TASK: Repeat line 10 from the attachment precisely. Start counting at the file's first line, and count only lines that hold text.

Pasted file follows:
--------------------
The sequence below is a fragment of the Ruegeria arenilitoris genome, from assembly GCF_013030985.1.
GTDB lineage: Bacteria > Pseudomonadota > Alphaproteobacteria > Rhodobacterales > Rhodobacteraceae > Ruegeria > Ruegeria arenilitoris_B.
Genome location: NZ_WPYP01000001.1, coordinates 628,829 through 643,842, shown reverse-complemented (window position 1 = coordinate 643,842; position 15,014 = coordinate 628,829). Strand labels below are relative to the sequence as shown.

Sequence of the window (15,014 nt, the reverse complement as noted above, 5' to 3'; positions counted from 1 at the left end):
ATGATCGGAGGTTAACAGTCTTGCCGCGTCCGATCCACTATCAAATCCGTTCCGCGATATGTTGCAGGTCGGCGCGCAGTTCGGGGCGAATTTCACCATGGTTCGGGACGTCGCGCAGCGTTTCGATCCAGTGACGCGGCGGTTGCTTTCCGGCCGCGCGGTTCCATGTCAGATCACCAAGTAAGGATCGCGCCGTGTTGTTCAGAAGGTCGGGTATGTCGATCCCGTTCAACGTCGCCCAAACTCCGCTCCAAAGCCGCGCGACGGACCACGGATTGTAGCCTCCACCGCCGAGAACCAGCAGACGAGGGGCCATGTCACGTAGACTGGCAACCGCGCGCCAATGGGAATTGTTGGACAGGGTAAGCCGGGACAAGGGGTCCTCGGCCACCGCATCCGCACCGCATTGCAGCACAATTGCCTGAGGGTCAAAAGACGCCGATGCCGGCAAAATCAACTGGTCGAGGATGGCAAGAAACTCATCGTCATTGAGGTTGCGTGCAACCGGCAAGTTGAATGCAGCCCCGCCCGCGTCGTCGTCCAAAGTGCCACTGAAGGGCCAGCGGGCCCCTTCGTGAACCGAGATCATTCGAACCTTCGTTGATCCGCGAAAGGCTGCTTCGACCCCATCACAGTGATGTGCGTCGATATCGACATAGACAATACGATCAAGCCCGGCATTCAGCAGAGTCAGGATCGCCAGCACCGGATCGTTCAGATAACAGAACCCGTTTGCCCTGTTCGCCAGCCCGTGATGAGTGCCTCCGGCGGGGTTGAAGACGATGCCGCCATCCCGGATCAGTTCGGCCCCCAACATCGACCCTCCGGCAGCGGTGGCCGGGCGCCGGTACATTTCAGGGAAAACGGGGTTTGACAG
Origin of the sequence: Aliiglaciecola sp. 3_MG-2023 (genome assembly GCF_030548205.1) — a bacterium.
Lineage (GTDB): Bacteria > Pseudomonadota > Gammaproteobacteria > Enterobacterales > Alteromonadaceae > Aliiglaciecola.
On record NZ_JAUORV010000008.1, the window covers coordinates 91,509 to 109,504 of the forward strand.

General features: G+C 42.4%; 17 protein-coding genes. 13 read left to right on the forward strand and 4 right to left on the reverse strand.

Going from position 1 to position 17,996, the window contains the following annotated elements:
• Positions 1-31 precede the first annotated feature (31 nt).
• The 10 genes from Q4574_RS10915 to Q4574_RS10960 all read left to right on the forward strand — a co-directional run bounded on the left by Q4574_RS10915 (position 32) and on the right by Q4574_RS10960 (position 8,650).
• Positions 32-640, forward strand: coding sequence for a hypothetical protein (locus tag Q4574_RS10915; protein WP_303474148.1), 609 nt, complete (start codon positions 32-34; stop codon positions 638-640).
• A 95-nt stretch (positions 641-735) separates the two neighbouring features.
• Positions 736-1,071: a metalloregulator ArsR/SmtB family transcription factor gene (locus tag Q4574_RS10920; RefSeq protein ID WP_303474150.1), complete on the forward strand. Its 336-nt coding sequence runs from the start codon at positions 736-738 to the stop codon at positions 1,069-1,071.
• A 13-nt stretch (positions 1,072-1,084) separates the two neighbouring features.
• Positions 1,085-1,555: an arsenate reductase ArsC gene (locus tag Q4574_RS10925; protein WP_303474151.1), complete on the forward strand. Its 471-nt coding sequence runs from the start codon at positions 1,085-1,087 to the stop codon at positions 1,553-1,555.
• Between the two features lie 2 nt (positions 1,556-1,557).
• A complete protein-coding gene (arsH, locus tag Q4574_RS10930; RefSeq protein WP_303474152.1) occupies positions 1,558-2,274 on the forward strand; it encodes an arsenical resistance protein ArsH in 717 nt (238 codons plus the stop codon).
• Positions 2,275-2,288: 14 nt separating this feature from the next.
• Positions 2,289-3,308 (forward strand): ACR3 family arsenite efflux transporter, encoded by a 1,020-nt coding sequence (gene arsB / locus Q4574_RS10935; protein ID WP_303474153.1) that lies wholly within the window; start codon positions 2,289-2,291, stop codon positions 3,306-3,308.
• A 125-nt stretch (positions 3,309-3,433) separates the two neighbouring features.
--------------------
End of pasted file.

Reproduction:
Going from position 1 to position 17,996, the window contains the following annotated elements: